Unions lean toward Obama as DNC approaches
One of the Democratic get-togethers planned in Charlotte, N.C., for convention week is called "New York State Celebrates Labor." It takes place Monday night at "Strike City" -- which is not a union hall with a cute name but a bowling alley on East Trade Street, near the center of the action.
Many organized-labor leaders deny they have any choice but to back President Barack Obama for re-election. They say so in response to last week's Republican convention in Tampa, Fla., where televised speakers looked to convince wage earners that only GOP policies will improve the economy.
The convention should bring "a reaffirmation of the principles that the Democratic Party and labor agree upon," said one state party delegate, John Durso, president of the Long Island Federation of Labor. "We'll concentrate on repudiating the [Republican] falsehoods of the past week."
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Durso echoed criticism of GOP vice-presidential candidate Paul Ryan's linking Obama's 2008 campaign speech at a Wisconsin auto plant promising change to the fact that the place remains locked up. The closure was commenced during George W. Bush's presidency.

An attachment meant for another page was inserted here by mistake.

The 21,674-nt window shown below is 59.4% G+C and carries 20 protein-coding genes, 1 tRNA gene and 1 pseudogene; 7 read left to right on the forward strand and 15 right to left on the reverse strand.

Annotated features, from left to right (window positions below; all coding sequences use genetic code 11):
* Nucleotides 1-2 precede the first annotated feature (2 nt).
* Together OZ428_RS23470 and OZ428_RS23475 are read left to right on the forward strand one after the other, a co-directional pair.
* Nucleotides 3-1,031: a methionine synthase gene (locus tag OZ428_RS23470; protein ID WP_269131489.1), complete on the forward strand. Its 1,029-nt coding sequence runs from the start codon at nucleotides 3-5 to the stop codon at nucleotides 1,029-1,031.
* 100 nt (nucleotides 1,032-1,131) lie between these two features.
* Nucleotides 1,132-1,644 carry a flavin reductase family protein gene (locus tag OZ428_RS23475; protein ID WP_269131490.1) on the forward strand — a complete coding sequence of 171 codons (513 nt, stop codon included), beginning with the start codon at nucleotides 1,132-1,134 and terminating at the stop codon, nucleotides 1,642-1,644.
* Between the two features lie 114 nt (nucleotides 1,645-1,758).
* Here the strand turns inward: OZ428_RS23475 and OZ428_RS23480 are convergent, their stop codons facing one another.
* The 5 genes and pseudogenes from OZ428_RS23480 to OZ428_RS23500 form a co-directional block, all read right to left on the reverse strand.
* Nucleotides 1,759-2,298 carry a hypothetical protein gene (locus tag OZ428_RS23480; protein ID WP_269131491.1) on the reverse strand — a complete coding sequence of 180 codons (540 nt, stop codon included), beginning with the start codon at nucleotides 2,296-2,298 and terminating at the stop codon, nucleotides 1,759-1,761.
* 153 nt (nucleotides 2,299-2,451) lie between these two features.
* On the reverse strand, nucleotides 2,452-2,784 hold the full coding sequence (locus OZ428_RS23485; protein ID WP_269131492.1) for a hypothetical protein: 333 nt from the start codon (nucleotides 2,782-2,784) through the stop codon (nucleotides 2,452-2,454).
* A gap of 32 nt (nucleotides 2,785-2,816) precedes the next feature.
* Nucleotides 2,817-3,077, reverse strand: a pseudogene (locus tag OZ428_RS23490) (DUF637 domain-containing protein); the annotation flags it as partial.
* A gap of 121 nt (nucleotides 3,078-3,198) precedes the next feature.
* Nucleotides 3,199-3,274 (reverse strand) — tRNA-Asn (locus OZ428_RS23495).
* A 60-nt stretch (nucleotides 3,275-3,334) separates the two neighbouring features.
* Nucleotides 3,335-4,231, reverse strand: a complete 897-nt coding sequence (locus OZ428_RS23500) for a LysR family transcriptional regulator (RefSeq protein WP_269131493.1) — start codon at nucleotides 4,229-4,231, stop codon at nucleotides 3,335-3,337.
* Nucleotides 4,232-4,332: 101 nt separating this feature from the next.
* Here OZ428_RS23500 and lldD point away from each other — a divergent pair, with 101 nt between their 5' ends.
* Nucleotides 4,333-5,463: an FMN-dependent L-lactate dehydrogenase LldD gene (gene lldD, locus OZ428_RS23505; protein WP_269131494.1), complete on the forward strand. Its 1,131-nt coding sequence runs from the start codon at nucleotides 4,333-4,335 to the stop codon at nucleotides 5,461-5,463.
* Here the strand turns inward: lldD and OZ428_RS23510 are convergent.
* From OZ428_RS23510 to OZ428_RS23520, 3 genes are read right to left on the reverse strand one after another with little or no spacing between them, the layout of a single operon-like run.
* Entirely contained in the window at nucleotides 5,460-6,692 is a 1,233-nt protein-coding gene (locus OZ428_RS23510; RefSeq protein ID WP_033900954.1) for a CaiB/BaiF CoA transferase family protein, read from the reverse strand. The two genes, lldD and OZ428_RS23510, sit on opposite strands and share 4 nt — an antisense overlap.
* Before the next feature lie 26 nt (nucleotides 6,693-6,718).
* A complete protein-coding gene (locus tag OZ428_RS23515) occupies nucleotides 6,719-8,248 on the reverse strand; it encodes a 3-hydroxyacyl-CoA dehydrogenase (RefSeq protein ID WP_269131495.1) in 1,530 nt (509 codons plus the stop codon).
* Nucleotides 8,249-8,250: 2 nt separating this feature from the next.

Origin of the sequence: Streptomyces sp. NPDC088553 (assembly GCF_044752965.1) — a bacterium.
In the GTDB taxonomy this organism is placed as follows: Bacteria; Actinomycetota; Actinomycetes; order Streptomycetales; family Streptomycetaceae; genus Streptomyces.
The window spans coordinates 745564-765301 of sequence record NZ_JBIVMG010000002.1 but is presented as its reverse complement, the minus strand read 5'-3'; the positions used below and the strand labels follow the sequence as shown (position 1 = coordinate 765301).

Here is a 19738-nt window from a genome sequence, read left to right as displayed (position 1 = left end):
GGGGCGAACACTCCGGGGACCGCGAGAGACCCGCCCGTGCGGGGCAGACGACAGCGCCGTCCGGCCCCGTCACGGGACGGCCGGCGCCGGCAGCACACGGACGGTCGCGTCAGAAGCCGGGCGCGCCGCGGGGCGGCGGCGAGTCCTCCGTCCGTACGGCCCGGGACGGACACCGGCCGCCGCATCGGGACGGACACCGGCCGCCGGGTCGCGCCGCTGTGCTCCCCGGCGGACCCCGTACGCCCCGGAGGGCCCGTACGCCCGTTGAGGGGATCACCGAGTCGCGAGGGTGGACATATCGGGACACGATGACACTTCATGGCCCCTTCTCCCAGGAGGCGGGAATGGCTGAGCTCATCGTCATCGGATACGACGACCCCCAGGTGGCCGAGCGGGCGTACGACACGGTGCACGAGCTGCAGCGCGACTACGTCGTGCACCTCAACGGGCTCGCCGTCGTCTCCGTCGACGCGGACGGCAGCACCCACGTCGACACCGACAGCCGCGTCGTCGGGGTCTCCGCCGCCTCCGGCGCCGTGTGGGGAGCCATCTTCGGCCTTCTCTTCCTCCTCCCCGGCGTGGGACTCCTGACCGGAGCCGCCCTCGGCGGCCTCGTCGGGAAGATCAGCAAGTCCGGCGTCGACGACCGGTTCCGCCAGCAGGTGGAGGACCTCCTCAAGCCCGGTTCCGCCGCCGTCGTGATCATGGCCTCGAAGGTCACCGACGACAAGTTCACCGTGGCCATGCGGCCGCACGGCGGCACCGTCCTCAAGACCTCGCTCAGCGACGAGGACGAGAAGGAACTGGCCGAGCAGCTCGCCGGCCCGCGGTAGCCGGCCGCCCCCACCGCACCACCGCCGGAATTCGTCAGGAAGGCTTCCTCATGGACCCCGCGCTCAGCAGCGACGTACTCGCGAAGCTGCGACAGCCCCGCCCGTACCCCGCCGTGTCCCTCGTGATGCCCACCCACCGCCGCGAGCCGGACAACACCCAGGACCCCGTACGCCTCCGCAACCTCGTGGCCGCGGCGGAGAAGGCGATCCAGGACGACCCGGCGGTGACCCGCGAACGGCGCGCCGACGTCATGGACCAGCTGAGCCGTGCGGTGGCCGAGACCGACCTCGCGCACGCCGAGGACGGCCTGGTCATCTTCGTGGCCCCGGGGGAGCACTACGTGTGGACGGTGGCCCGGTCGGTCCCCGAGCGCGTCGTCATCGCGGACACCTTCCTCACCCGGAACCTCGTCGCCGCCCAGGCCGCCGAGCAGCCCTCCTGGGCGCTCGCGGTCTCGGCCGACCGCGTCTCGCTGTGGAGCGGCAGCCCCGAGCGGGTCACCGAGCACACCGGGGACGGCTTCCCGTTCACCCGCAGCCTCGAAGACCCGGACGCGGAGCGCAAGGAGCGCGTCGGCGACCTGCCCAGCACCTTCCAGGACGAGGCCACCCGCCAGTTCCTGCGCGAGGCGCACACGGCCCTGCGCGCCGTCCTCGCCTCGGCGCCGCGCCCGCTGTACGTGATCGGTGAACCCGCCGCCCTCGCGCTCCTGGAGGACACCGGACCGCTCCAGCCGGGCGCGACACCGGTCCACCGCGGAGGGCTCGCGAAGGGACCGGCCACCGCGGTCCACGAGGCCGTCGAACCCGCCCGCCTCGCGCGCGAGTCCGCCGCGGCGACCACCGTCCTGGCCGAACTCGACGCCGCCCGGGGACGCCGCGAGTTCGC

Durso, affiliated with Retail, Wholesale and Department Store Union Local 338, added: "While there might be with labor some hopes for more action . . . some choices we would have made differently as priorities . . . labor is solidly behind President Obama. We realize that to protect the rights of working men and women, there's no way we can support Mitt Romney for president."
"There is no other option," said Teamsters Local 237 president Greg Floyd, also a delegate. It is "sad" for working people to be "taken for granted," he said, and "there's no alternative because Republicans made clear they do not like labor." Floyd objected to New Jersey Gov. Chris Christie's slam on teachers' unions in his GOP convention speech.
Back in June, State Civil Service Employees Association president Danny Donohue said, "I think the president has done a number of things that none of us really like. We would have liked him to stand stronger and harder on issues. But that doesn't mean he's a candidate we should go against. If anything we have to remind ourselves who the enemy is, who's the alternative."
Both convention sites, by the way, have their Labor Day ironies. The Tampa Bay Times Forum, where the GOP convened last week, was largely built with public financing. North Carolina, meanwhile, is one of 22 "right-to-work" states barring contracts that require joining unions as a condition of employment.